A landmark new history from design journalist Nick Hull, Land Rover Design – 70 years of Success offers a detailed insight to the company’s design story, from the early days of Land Rover in Solihull to the latest generation of the Range Rover Velar in 2018. The Land Rover was born from a desperate need by the Rover Company to develop a stop-gap model to provide cash flow in the post-war years. The original aim of a simple 4×4 agricultural tool soon developed into a multi-purpose vehicle that became the mainstay of the British Army and produced numerous offshoots for the emergency services, police, forestry and aid agencies worldwide.
Veloce Publishing has announced a new book that may be for interest to our readers, “How to Restore & Improve Classic Car Suspension, Steering & Wheels“. This comprehensive manual provides professional but easy-to-follow know-how on how to restore, improve and maintain your classic car’s suspension, steering and wheels. This book will familiarize you with the components of your car’s suspension and steering systems and their construction, it also takes a detailed look at refurbishing wheels and the choice of tires. The relevant restoration techniques are fully explained and illustrated with detailed step-by-step photography. The book is a new title in Veloce’s Enthusiast’s Restoration Manual series, and is based on articles from Europe’s leading classic car magazine OLDTIMER MARKT. The translator of this work is Julian Parish. Parish is a motoring writer and translator, and is a member of the Guild […]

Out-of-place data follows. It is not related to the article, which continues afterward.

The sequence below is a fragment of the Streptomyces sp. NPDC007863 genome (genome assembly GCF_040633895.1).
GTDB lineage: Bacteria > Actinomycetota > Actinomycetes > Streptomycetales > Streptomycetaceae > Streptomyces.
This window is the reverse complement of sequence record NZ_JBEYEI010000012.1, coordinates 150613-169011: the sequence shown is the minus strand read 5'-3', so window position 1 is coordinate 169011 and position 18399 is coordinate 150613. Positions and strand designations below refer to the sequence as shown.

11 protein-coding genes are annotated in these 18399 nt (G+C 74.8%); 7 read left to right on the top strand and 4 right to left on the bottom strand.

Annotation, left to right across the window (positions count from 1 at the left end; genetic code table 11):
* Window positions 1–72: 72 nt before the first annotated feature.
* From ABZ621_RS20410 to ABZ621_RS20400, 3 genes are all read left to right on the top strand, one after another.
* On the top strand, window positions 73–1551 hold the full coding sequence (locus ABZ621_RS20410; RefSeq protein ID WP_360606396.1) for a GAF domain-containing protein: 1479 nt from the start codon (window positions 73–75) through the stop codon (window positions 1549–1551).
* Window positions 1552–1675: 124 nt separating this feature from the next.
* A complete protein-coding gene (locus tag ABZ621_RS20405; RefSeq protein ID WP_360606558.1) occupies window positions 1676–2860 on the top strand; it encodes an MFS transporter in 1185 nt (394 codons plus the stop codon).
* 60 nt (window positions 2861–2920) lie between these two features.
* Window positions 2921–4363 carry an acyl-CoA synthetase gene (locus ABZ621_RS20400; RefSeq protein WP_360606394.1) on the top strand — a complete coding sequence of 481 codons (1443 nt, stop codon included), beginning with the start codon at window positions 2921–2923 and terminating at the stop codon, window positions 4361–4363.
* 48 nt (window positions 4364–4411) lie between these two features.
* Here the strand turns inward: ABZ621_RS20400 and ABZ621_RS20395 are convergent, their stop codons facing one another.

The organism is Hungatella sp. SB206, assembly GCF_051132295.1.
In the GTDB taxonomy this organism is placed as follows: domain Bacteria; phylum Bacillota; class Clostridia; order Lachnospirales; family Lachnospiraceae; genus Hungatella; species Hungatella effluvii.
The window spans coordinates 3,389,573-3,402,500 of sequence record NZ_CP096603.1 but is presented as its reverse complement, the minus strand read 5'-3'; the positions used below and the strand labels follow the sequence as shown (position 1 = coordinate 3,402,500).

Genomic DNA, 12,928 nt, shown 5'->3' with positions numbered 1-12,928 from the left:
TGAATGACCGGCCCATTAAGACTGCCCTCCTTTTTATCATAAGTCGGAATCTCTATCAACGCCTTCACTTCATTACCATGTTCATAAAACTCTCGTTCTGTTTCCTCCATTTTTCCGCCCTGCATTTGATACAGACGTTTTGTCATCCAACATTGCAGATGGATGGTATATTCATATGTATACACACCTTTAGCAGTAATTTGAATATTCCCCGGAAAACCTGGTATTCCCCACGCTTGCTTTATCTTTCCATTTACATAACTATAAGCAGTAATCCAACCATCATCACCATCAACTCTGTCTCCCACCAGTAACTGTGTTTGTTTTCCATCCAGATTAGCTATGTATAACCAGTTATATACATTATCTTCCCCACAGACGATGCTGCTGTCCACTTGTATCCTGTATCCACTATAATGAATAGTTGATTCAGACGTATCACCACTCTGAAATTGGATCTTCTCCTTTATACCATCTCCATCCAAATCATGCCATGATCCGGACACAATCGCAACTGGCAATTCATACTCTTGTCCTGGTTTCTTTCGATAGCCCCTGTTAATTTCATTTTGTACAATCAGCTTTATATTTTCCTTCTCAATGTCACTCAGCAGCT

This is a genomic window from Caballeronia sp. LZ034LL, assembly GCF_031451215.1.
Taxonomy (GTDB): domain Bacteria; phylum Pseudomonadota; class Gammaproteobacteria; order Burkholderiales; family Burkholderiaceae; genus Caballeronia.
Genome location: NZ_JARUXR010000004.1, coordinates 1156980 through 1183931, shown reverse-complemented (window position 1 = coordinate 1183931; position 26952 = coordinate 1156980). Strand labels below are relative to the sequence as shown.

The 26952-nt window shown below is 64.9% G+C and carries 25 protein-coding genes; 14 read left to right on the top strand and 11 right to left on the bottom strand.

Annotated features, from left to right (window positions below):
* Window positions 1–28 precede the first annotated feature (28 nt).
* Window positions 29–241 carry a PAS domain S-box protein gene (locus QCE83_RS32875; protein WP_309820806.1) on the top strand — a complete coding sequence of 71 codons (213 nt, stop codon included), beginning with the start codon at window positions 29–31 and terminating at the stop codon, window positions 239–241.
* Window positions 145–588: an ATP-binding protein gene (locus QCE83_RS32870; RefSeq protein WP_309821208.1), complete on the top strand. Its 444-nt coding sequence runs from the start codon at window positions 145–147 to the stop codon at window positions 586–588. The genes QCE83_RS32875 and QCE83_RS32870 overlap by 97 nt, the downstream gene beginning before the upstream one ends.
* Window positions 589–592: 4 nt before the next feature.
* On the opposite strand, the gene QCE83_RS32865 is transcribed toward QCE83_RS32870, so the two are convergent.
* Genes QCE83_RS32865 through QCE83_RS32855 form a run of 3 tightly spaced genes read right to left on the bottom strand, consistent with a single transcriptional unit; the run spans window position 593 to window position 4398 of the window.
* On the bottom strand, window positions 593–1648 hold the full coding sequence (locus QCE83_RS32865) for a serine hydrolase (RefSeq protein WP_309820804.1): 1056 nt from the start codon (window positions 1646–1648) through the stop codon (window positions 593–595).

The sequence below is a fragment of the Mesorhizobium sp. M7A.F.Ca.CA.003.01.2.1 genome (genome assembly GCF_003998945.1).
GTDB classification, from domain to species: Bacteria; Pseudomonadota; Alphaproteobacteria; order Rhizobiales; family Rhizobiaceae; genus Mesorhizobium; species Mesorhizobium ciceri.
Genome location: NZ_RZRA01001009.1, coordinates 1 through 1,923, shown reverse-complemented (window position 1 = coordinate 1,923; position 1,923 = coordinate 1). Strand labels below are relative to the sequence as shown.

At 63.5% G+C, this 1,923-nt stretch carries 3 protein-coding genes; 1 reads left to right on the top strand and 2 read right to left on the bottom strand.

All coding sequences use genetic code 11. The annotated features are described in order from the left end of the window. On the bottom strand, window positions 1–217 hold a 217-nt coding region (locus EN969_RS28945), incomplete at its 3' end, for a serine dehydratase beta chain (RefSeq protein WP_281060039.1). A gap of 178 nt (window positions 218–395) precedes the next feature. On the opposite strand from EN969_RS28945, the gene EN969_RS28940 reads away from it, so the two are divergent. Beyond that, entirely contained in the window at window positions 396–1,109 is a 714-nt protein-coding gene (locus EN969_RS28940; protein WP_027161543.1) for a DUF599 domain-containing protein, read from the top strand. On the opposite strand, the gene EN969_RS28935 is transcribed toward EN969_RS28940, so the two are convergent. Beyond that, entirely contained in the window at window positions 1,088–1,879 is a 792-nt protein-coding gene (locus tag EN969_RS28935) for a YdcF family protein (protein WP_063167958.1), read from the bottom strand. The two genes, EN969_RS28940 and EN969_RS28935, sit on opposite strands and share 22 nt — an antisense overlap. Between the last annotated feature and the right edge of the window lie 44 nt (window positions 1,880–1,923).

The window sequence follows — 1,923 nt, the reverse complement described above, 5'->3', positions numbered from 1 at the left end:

An Austin Anthology by James ‘Jim’ Stringer is an entertaining collection of true stories that feature just a few of the products manufactured by the Austin Motor Company from 1906 until the outbreak of the Second World War, including the people who helped to make them, those who drove them, and even those who flew them. Although the history of the Austin Seven and Taxicabs have been covered before in much greater detail elsewhere, you will find within these pages the stories of many other Austin creations: the Austin 12/6 which could be won by smoking Kensitas cigarettes; the Austin 20 which competed in the 1914 Austrian Alpine Trial; the remarkable racing car named ‘Pobble’ which went on to serve as an ambulance during the First World War, and the Australian couple who, in 1926, decided to drive their Austin […]